Thursday, May 28, 2009


At a fire scene, we like to talk about benchmarks. Things like the first water on the fire, a building search completed, the fire under control . . . we use these events as a kind of barometer to help determine our progress. You know, if we've been there 30 minutes and haven't put any water on the fire yet, it's a bad day for everyone.

Season's have benchmarks too. Things like the ice going off the lakes (see my May 7 post), the first tulip, the first feed of fresh peas, the first frost. Sometimes things aren't quite that cut and dry though. Take for example, the first snowfall. If it comes in the middle of July, is it really the first snowfall of this winter, or is it the last snowfall of last winter? Either way it sucks. Nobody likes snow in July. But I digress.

Upsala reached a seasonal benchmark today. The first cloud of black flies appeared. Ugh. Fortunately they were as sluggish as my lawnmower, which I tried to awaken out of hibernation today (another benchmark - the first lawn mowing. Ugh again). They won't stay sluggish for long though. Pound for pound, they have the largest appetite of any creature in the Western Hemisphere (I just made that up). Ecuador and Columbia have piranhas. Northern Ontario has black flies. They are so entrenched in our culture that there is a song about them, written by Wade Hemsworth. If you've never heard this essential musical benchmark in Canadian culture click here. The only thing that comes close to the ferocity of the black fly is the Northern Ontario mosquito. One exceptionally large specimen hovers over the Upsala Canop.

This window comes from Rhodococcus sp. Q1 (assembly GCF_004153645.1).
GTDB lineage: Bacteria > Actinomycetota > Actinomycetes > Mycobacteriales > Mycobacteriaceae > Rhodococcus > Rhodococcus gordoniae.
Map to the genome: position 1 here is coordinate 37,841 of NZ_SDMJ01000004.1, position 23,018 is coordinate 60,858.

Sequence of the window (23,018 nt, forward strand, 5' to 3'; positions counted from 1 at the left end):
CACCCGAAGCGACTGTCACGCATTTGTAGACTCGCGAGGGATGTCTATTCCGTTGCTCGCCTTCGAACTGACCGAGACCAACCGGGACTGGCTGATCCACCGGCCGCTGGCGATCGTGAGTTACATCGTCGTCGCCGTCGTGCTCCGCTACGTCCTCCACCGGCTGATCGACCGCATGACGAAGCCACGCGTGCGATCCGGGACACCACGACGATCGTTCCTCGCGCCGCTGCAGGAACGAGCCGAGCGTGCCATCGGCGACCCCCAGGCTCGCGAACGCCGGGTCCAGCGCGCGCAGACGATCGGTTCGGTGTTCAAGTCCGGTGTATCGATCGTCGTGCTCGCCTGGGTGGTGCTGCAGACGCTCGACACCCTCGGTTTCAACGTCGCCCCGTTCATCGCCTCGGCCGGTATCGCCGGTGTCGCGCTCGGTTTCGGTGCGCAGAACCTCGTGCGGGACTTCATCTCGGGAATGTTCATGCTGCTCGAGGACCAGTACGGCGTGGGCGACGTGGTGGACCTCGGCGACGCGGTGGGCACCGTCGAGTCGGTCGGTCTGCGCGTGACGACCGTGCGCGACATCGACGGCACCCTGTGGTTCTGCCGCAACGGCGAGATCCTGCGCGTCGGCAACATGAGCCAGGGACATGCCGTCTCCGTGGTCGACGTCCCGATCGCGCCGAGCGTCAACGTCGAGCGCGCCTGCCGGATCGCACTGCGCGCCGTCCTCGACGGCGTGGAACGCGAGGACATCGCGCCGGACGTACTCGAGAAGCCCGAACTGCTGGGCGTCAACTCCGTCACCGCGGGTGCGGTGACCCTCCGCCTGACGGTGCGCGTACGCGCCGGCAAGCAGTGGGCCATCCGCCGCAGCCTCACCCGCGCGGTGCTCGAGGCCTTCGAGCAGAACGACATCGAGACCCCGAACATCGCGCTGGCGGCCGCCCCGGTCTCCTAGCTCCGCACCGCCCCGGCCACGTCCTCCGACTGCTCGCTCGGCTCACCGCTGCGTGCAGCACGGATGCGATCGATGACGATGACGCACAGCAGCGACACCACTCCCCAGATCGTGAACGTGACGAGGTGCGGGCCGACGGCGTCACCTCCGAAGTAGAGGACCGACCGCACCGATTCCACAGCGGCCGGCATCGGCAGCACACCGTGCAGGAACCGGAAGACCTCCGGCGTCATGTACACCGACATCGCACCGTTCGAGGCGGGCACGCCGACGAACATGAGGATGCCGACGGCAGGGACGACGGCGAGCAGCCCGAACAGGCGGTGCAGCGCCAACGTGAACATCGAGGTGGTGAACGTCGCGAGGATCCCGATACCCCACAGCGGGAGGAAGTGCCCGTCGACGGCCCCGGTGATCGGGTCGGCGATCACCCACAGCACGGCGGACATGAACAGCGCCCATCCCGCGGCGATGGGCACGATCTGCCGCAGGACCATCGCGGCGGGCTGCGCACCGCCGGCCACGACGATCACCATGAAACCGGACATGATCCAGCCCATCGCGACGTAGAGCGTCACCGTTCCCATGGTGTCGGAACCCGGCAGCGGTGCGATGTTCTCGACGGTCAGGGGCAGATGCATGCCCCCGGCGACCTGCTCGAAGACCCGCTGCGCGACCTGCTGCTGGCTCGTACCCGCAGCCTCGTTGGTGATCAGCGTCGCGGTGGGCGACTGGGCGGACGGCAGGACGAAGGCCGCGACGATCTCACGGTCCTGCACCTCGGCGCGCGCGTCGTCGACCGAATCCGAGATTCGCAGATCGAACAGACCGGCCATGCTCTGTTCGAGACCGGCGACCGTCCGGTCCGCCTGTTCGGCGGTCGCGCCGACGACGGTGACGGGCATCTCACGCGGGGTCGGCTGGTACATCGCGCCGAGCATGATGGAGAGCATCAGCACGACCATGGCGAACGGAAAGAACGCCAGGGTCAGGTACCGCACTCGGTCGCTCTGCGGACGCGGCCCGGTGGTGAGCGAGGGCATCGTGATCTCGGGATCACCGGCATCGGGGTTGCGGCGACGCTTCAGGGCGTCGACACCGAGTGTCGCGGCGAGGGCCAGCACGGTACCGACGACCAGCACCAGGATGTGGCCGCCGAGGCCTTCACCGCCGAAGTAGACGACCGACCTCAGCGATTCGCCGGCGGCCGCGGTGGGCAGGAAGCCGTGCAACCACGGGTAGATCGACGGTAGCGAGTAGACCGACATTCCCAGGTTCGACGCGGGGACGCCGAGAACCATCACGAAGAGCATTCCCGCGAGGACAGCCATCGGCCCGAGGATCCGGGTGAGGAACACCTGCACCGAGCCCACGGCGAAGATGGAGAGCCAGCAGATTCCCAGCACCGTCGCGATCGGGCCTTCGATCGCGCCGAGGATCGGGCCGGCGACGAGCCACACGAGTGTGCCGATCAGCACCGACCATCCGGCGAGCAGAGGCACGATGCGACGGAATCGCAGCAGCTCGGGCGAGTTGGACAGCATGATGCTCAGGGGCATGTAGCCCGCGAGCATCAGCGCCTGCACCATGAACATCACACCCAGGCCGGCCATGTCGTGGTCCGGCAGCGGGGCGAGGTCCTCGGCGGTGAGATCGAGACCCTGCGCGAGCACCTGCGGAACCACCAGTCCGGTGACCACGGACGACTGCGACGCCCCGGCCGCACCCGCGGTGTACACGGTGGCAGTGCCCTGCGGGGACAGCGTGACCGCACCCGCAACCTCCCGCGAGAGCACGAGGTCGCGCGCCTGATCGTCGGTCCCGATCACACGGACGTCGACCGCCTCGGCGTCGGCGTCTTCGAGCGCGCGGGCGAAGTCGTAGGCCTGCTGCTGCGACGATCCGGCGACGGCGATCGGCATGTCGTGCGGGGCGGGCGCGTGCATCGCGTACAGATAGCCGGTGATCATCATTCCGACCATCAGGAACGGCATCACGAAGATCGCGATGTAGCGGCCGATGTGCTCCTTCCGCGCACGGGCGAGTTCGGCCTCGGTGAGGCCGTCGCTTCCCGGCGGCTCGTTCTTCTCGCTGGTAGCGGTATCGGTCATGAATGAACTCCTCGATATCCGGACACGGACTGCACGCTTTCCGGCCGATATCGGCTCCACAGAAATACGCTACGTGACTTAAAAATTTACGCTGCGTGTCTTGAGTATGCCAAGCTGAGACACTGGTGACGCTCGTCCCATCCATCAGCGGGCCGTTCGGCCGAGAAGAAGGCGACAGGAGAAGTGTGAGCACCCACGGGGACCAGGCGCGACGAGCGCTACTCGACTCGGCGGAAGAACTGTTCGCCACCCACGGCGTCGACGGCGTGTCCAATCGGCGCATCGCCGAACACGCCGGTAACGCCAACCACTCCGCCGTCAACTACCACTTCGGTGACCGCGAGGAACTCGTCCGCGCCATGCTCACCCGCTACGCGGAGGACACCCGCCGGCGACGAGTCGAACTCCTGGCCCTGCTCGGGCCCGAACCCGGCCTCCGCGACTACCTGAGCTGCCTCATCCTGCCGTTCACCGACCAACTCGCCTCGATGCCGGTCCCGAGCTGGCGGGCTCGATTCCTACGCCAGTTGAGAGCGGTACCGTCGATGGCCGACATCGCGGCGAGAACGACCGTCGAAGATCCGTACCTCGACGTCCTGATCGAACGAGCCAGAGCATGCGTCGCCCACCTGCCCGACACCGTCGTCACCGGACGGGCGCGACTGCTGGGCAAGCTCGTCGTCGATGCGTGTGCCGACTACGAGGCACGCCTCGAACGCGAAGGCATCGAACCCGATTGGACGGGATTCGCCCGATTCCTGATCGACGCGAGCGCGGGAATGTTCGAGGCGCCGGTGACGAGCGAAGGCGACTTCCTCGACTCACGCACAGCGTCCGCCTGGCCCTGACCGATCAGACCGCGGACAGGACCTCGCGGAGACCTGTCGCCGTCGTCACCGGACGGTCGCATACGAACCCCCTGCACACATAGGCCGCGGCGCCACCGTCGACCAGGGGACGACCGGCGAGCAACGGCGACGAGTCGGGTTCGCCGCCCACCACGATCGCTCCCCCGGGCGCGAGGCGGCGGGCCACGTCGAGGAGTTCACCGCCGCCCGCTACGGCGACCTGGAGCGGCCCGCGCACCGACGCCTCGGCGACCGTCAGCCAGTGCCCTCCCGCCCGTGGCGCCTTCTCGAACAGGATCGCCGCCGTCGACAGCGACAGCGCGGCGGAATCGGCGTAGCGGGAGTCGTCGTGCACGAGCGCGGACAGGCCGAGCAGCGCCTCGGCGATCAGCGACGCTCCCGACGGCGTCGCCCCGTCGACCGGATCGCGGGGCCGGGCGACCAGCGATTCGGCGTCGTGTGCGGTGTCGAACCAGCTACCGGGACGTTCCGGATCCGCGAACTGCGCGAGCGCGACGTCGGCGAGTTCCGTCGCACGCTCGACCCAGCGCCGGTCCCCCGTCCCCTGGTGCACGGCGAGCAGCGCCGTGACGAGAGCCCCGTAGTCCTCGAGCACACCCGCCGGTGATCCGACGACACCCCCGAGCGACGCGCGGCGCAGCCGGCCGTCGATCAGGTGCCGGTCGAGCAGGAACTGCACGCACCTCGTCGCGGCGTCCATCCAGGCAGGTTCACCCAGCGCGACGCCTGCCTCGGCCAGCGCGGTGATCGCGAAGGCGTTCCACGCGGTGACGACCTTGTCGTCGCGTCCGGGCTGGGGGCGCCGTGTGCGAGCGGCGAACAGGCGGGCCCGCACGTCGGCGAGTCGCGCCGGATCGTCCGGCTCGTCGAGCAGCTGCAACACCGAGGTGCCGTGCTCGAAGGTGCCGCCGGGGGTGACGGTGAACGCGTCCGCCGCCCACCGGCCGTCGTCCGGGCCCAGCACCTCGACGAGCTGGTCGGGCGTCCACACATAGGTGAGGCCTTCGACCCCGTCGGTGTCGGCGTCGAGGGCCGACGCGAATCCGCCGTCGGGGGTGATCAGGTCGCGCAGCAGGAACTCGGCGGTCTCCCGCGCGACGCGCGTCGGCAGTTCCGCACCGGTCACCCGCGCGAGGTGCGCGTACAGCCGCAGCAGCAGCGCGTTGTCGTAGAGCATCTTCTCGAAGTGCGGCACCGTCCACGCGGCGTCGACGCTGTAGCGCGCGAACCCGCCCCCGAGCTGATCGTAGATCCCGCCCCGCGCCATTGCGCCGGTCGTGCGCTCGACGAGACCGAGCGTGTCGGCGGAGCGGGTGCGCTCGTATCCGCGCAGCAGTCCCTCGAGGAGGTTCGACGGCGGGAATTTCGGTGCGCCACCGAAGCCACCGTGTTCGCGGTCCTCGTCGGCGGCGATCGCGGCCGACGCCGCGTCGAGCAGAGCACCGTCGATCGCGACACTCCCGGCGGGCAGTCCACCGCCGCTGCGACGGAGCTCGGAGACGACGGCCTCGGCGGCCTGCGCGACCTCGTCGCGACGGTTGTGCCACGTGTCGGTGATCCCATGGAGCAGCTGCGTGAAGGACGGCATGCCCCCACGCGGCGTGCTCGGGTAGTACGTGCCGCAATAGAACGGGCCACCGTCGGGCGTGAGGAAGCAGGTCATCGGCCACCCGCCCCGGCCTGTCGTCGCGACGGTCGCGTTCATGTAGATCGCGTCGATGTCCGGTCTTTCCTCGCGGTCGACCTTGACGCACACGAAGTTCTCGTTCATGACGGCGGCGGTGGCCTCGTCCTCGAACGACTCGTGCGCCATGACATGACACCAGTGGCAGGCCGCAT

We're training in Ignace this weekend. Fifteen brave souls have showed up knowing that they are going to be fed to these winged wolves one drop of blood at a time if the temperature gets above 20 degrees. I've always said volunteer firefighters are either crazy or tremendously dedicated.

Actually, they're probably both.

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